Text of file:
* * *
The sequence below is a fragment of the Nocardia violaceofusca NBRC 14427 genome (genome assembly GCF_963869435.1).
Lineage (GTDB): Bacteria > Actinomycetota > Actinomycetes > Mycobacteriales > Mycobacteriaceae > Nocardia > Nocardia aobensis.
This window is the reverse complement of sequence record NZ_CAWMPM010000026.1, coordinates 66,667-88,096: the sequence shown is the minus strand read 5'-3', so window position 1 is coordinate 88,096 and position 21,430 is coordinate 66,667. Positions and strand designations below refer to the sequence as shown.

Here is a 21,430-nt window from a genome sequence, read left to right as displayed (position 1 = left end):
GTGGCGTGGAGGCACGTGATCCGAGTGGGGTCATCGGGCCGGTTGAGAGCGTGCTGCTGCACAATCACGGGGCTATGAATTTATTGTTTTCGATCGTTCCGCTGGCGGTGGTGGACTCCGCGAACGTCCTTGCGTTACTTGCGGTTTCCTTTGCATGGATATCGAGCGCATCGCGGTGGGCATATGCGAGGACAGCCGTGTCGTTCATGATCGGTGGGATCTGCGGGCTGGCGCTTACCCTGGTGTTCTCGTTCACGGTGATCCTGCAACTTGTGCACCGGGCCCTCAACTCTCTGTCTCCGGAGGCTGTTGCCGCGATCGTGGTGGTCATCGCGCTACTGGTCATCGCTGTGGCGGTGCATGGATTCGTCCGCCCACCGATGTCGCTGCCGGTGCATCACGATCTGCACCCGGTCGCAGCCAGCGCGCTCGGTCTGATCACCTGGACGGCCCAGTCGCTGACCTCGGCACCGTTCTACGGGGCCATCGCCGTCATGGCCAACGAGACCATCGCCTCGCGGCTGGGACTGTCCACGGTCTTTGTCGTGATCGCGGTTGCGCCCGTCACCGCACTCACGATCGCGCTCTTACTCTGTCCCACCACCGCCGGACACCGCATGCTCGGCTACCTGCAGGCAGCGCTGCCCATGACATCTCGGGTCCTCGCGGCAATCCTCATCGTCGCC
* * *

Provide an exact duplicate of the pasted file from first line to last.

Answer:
The sequence below is a fragment of the Nocardia violaceofusca NBRC 14427 genome (genome assembly GCF_963869435.1).
Lineage (GTDB): Bacteria > Actinomycetota > Actinomycetes > Mycobacteriales > Mycobacteriaceae > Nocardia > Nocardia aobensis.
This window is the reverse complement of sequence record NZ_CAWMPM010000026.1, coordinates 66,667-88,096: the sequence shown is the minus strand read 5'-3', so window position 1 is coordinate 88,096 and position 21,430 is coordinate 66,667. Positions and strand designations below refer to the sequence as shown.

Here is a 21,430-nt window from a genome sequence, read left to right as displayed (position 1 = left end):
GTGGCGTGGAGGCACGTGATCCGAGTGGGGTCATCGGGCCGGTTGAGAGCGTGCTGCTGCACAATCACGGGGCTATGAATTTATTGTTTTCGATCGTTCCGCTGGCGGTGGTGGACTCCGCGAACGTCCTTGCGTTACTTGCGGTTTCCTTTGCATGGATATCGAGCGCATCGCGGTGGGCATATGCGAGGACAGCCGTGTCGTTCATGATCGGTGGGATCTGCGGGCTGGCGCTTACCCTGGTGTTCTCGTTCACGGTGATCCTGCAACTTGTGCACCGGGCCCTCAACTCTCTGTCTCCGGAGGCTGTTGCCGCGATCGTGGTGGTCATCGCGCTACTGGTCATCGCTGTGGCGGTGCATGGATTCGTCCGCCCACCGATGTCGCTGCCGGTGCATCACGATCTGCACCCGGTCGCAGCCAGCGCGCTCGGTCTGATCACCTGGACGGCCCAGTCGCTGACCTCGGCACCGTTCTACGGGGCCATCGCCGTCATGGCCAACGAGACCATCGCCTCGCGGCTGGGACTGTCCACGGTCTTTGTCGTGATCGCGGTTGCGCCCGTCACCGCACTCACGATCGCGCTCTTACTCTGTCCCACCACCGCCGGACACCGCATGCTCGGCTACCTGCAGGCAGCGCTGCCCATGACATCTCGGGTCCTCGCGGCAATCCTCATCGTCGCC